The latest research from Searchland, the development site sourcing specialists, has revealed that there is an estimated £1.3bn worth of development potential currently held within Class Q sites across the market in England.
Searchland analysed the number of Class Q sites currently available across England, the total building area they occupy and the current market value of this land if it were to be brought to market today.
Introduced in 2014, Class Q sites are a form of permitted development designed to ease the pressure with respect to housing in rural areas. They allow the reclassification of buildings from agricultural to residential use, providing these buildings meet the required criteria.
The analysis by Searchland shows that, currently, there are some 10,373 Class Q titles found across England. The majority of these sites are located across the South East (19%), East of England (15%), East Midlands (15%), Yorkshire and the Humber (14%), North West (11%) and West Midlands (11%).
Across England, it’s estimated that Class Q buildings cover 4,363,056 sq ft, with the average building size sitting at 421 sq ft. With developed land currently commanding £300 per sq ft, that’s a total market value of £1.308bn, averaging a potential £126,241 per building.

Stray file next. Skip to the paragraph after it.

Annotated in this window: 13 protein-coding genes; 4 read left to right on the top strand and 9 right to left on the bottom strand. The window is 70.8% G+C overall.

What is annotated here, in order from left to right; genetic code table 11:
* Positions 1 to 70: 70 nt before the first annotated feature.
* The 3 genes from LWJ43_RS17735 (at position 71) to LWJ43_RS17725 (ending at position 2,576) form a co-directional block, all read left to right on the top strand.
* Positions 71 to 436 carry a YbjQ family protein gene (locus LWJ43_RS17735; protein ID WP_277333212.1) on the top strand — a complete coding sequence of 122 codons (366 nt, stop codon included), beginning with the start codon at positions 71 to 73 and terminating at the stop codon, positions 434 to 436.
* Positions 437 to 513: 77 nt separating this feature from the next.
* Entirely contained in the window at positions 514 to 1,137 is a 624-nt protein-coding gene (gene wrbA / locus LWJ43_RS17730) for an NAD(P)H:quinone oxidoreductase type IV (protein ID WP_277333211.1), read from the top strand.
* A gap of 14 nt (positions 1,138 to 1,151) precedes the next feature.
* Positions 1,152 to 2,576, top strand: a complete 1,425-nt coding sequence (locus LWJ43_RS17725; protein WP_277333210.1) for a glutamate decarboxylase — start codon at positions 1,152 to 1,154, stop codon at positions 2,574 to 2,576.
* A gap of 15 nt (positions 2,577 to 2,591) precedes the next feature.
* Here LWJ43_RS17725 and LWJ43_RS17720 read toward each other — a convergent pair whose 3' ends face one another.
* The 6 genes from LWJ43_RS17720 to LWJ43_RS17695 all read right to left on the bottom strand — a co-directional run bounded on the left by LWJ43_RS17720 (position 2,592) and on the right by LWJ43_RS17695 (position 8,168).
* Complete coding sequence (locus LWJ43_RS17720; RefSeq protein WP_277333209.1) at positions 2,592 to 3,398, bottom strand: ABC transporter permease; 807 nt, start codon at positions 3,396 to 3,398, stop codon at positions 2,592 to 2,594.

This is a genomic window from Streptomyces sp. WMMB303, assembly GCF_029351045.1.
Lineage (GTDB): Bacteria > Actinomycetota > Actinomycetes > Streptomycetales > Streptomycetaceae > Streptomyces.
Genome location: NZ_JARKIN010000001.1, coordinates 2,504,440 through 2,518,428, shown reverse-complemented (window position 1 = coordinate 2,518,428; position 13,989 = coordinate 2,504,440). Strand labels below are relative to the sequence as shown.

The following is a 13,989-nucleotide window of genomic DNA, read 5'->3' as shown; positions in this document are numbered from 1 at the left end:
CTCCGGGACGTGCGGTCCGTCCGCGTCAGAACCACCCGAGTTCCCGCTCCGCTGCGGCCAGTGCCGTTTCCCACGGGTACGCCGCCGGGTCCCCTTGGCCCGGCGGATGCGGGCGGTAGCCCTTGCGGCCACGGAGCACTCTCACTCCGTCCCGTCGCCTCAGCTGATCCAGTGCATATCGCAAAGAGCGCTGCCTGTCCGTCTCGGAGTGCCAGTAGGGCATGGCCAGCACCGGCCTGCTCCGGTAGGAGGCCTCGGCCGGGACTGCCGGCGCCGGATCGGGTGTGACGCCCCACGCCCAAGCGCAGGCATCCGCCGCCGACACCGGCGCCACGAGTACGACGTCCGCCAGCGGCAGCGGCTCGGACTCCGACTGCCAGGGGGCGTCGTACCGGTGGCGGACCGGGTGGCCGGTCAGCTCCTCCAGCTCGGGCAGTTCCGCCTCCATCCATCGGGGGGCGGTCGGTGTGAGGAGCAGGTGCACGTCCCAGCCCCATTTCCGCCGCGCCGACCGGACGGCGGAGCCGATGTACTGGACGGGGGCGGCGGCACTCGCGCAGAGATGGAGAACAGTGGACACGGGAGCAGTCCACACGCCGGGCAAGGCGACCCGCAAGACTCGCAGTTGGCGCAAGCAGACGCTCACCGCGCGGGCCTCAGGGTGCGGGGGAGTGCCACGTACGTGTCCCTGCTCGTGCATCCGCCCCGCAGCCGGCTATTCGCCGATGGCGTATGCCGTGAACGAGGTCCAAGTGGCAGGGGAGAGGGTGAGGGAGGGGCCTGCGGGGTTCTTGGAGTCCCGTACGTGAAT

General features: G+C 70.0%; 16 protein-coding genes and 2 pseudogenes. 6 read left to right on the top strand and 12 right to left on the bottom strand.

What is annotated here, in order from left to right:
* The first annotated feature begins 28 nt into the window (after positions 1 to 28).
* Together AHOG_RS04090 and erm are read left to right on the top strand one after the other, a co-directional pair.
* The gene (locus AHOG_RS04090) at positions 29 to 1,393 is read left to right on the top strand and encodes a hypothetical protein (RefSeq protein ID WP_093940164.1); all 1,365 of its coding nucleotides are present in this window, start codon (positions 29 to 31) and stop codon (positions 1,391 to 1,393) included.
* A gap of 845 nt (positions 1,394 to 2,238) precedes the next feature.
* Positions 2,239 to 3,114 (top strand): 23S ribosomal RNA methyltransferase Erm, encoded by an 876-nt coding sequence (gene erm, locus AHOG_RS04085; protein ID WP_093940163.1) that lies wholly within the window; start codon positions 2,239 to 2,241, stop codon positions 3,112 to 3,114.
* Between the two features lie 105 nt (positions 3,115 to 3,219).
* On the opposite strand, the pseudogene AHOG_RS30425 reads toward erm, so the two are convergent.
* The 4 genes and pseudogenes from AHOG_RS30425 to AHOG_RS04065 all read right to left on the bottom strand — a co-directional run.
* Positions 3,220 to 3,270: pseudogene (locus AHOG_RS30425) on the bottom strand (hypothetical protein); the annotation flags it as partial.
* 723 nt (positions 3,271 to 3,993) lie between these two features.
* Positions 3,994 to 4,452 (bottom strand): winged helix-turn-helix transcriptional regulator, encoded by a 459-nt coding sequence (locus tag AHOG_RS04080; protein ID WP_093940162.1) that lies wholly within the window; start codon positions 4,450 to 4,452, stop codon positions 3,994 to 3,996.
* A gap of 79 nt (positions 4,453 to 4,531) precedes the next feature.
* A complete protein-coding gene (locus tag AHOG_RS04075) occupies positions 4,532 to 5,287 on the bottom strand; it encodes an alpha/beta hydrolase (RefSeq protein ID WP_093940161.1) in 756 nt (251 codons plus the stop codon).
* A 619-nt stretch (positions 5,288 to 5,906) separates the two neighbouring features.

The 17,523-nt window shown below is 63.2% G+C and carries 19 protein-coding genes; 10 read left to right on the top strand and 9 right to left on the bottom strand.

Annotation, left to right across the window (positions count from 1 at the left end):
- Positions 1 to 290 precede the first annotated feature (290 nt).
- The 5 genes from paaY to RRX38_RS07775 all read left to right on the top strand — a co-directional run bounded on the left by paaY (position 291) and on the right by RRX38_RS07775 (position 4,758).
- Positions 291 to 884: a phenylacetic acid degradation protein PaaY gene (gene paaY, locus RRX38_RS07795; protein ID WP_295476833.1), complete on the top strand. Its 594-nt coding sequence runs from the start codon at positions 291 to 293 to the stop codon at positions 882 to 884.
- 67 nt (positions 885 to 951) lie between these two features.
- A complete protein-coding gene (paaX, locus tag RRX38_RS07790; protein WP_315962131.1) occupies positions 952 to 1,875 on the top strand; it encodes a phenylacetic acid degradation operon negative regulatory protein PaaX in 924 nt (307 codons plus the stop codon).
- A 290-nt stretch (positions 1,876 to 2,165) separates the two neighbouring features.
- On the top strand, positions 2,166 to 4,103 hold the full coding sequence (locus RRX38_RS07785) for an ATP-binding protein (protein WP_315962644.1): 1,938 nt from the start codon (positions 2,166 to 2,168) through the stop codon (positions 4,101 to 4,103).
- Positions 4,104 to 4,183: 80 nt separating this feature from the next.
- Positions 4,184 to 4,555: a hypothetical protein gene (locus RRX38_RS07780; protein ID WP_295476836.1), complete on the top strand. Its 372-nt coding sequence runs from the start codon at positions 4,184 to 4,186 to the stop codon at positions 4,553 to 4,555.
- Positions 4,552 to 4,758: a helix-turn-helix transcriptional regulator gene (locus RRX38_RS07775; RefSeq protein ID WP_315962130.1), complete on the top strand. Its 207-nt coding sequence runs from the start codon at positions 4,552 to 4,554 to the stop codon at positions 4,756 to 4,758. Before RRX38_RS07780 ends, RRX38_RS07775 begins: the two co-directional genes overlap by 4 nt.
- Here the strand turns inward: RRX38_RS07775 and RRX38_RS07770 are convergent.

Not only is the South East home to the largest proportion of Class Q buildings at present, but with developed land commanding £414 per sq m, Searchland estimates that the region’s Class Q buildings could be worth £347.1m in the current market.
The East of England sits second with an estimated £301.5m worth of Class Q buildings located within the region, although at £192,178, the region is home to the second highest average potential market value per building.
The East Midlands (£149m), Yorkshire and the Humber (£131m) and South West (£116.3m) also rank within the top five regions with the highest potential market value of Class Q development opportunities.
Co-founder and CEO of Searchland, Mitchell Fasanya said, “The repurposing of agricultural land is becoming increasingly more common and we’ve seen a sharp uptick in the number of commercial ventures looking to under-utilised farm land in order to develop logistical hubs.
However, there are also a wealth of existing agricultural buildings that are ripe and ready for redevelopment into residential housing and, in the current market, they are worth a considerable sum.”
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